EMC filter design at the push of a button

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EMC filter design at the push of a button

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EMC compliance of a product is annoying but unavoidable. At the same time, the design of EMI filters is by no means trivial. The Redexpert EMI Filter Designer tool simplifies filter design and helps save time and money.

The Redexpert EMI Filter Designer tool simplifies the design of EMI filters and helps save time and money.

(Image: Würth Elektronik eiSos)

Compliance with EMC (electromagnetic compatibility) compliance is often the last hurdle an electronic device must overcome in the development process. It is not uncommon for circuit and layout specific changes to be required. These then lengthen the product development cycle and increase costs. Therefore, Würth Elektronik now offers Redexpert EMI Filter Designer as part of its Redexpert tool family, with which EMI filters for conducted differential mode interference signals can be designed. A typical application is an input filter for DC/DC converters, especially when working with switching regulators that generate a lot of interference. Similarly, broadband interference suppression filters can also be calculated for other applications.

A filter circuit should implement a previously defined insertion loss in the selected frequency range. This can be achieved with a high impedance over the desired frequency range by maximizing the mismatch between load and source. The insertion loss a is defined as the ratio of the voltage without filter compared to the otherwise identical circuit with filter:

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0105537262 (Image: Würth Elektronik eiSos)

For a 2nd order LC filter, the cutoff frequency is fc following equation:

0105537268 (Image: Würth Elektronik eiSos)

However, this equation assumes ideal components. The winding resistance R is not taken into account for the inductanceDCthe capacitance between the windings and for the capacitor the equivalent series resistance ESR and the equivalent series inductance ESL etc.

The Redexpert EMI Filter Designer tool

Redexpert EMV Filter Designer takes these parameters into account in the frequency range up to 30 MHz, so that the simulation reflects the real electrical behavior of the components and the filter properties up to the 4th order much more precisely.

The EMI filter designer uses the input variables operating voltage, current, load/LISN (Line Impedance Stabilization Network) and interference source impedance, cutoff frequency and attenuation at a defined frequency to determine the most suitable topology as a suggestion.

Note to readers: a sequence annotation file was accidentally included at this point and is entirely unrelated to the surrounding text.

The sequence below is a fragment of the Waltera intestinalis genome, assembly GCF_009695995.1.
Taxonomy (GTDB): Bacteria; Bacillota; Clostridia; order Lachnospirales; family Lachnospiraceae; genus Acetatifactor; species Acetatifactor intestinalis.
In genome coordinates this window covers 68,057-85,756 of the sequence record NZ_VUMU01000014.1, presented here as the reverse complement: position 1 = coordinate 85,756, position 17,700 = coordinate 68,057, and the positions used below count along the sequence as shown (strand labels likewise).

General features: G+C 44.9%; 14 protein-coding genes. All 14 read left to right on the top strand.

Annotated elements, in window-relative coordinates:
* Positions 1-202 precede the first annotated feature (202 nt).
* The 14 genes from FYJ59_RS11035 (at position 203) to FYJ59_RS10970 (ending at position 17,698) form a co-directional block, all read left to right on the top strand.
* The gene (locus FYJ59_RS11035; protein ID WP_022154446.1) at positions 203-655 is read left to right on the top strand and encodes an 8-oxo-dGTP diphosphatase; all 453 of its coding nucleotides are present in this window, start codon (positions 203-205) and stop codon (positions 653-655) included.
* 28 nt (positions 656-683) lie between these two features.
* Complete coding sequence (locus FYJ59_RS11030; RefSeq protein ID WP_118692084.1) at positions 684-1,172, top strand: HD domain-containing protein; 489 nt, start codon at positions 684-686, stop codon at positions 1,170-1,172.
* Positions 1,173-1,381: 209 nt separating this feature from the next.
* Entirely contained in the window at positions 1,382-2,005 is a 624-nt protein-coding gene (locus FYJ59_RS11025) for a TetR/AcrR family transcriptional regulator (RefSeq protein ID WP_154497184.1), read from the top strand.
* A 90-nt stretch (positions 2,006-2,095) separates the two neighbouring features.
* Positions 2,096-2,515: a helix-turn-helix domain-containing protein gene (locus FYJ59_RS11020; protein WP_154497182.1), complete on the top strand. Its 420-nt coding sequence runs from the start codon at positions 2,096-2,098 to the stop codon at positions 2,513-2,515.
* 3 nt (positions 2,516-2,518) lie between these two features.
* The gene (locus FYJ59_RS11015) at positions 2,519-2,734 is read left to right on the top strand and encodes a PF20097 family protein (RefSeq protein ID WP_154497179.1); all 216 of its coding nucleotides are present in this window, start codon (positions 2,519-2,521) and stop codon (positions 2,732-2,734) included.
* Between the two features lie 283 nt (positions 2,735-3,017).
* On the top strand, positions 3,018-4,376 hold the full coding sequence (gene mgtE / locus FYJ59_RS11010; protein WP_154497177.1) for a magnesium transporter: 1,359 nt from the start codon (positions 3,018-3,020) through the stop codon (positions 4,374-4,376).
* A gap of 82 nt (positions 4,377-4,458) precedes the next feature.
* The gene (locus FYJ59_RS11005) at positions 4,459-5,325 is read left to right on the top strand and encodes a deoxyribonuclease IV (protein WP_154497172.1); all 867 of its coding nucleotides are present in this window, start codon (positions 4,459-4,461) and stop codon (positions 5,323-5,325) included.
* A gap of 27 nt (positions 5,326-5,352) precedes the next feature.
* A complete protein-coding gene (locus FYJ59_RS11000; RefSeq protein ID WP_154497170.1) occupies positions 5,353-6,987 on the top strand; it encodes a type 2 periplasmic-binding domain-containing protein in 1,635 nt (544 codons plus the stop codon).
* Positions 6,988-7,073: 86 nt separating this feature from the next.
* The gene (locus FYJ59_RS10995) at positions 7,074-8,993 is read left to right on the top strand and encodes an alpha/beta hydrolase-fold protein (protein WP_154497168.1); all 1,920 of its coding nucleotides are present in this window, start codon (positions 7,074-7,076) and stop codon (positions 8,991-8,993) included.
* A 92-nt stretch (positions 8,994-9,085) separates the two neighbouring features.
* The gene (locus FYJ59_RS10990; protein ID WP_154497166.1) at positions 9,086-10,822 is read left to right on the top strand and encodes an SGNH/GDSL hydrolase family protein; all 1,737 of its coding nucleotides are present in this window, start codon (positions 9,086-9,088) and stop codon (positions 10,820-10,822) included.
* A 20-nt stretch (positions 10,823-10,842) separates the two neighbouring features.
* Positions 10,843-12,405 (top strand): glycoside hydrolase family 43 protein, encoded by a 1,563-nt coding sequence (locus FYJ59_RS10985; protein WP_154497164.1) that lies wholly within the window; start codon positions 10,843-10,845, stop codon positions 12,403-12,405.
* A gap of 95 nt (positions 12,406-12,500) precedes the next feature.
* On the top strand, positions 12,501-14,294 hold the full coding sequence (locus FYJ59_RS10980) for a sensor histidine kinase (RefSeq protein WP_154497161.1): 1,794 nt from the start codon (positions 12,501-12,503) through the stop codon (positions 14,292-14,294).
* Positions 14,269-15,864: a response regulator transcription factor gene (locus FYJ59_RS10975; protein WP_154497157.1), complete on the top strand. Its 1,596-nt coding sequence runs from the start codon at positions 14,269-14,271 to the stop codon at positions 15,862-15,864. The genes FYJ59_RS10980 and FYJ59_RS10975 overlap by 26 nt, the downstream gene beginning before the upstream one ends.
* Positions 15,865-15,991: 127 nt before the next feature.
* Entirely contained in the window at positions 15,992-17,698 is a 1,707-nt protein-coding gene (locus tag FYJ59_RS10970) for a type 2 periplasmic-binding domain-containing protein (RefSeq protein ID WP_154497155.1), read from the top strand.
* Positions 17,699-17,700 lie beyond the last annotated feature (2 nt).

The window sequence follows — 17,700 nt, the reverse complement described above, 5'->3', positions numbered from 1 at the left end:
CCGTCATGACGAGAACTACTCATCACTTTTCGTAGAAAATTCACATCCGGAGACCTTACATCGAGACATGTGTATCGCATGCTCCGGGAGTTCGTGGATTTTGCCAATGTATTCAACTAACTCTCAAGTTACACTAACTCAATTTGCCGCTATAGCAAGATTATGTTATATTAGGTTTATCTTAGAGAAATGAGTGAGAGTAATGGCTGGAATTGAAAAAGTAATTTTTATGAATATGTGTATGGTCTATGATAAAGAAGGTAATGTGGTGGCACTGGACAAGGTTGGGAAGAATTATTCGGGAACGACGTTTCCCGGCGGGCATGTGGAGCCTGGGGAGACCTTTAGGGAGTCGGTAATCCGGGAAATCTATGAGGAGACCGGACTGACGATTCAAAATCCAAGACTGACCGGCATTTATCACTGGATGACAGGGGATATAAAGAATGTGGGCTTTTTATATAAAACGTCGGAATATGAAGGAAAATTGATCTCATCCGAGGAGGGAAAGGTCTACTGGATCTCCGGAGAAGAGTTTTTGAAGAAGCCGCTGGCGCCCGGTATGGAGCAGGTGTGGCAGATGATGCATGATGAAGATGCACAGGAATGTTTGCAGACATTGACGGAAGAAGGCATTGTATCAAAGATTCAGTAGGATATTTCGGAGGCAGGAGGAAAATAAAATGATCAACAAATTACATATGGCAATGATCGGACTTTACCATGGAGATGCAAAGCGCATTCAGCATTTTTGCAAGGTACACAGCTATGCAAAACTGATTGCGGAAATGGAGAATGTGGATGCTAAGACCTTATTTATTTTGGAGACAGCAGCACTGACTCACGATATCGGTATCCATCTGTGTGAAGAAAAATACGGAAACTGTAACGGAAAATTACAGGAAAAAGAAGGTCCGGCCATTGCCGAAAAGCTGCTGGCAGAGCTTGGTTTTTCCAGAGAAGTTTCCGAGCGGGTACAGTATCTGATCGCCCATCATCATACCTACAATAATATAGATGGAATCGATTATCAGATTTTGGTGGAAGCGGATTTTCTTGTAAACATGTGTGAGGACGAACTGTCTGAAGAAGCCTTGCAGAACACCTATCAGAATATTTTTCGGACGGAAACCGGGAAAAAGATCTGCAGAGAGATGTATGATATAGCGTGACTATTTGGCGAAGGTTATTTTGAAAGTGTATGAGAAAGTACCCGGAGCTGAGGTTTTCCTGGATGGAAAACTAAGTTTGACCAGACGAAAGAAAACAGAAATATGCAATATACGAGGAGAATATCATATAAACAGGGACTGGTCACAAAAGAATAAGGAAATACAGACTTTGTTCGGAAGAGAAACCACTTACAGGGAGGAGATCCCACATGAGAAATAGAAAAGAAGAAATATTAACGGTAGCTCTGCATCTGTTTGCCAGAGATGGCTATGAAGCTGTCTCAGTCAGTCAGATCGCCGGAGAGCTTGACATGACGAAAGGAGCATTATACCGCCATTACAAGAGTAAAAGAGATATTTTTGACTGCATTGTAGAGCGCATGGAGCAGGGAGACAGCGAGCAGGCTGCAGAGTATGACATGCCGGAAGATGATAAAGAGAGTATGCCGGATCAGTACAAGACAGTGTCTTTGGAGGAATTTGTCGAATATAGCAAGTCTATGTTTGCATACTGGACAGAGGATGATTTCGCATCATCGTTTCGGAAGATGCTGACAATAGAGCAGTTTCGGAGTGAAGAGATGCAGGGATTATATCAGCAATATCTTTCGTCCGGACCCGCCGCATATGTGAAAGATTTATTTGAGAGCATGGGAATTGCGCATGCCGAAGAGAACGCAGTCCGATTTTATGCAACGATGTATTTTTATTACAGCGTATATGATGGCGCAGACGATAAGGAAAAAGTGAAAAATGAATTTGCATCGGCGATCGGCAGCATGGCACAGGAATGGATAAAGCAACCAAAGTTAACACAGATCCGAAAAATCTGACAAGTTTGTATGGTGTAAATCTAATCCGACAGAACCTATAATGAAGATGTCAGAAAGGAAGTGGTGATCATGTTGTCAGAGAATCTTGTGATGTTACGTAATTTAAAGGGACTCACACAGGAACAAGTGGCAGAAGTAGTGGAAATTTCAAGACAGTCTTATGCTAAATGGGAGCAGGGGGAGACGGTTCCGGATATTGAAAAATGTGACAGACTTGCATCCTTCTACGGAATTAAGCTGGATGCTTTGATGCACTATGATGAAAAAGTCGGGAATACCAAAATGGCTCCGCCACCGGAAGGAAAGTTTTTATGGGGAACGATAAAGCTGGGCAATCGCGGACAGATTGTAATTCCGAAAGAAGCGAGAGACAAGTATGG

A total of six topologies are available for filters from 2nd to 4th order: LC, CL, Pi (CLC), T (LCL), LC-LC and CL-CL.

After selecting the topology, the software calculates the discrete component values ​​and simulates the frequency response of the filter’s gain, input impedance, and output impedance. An overview again shows the input variables, the circuit, a bill of materials with an order function, and the simulated frequency curves. The calculation and subsequent automatic selection of the component values ​​is based on a Butterworth characteristic with the corresponding position of the bars.

Practical example with Redexpert EMI Filter Designer

Redexpert EMI Filter Designer is an online tool suitable for designing an input or output filter for AC/DC or DC/DC converters, etc. A typical input filter for a DC/DC converter is shown in Figure 1. The main purpose of the filter tool is to calculate pure signal attenuation for defined input parameters by achieving maximum impedance mismatch.

Unbalanced input filter for DC/DC converters

A good filter design requires circuit specifications that are as accurate as possible. In reality, DC/DC converters have a bulk capacitor on the input side in parallel with the input impedance, so it is common to take the equivalent series resistance (ESR) as the input impedance. The ESR value is usually in the range of 0.1 to 1 Ω.

For example, assuming the WCAP-AS5H 865230557007 from Würth Elektronik as an electrolytic capacitor, the ESR value is 100 mΩ. Now, if you want to obtain a filter characteristic with an attenuation of 35 dB at 350 kHz, the tool recommends a CL circuit (Figure 2) and determines the values ​​of the components of C1 = 47.0 µF and L1 = 240 nH. Figure 3 also shows the frequency response for attenuation, input and output impedance.

Output filter for DC/DC converters

Because of the high switching frequencies of DC/DC converters common today, they require an output filter that reduces high-frequency interference and the residual ripple of the signal (ripple). For example, an output signal could have a 50 mV ripple component at 1 MHz that should be reduced to 15 mV. The required attenuation ai dB is given by the following equation:

0105544960 (Image: Würth Elektronik)

With the input parameters “Attenuation 11 dB” and “at frequency 1 MHz” and the selection of the output filter as an LC combination and Load Impedance = 50 Ω / Noise Source Impedance = 0.1 Ω, the tool now recommends an LC topology with L1 = 55nH and C1 = 4.7 µF. Regarding the topology, it should be noted that the interference source is always on the right side of the specified filter and the load on the left (Figure 1). This means that the filter must be integrated into the corresponding circuit in such a way that the inductance is placed directly on the DC/DC converter and the capacitor is in parallel with the load.


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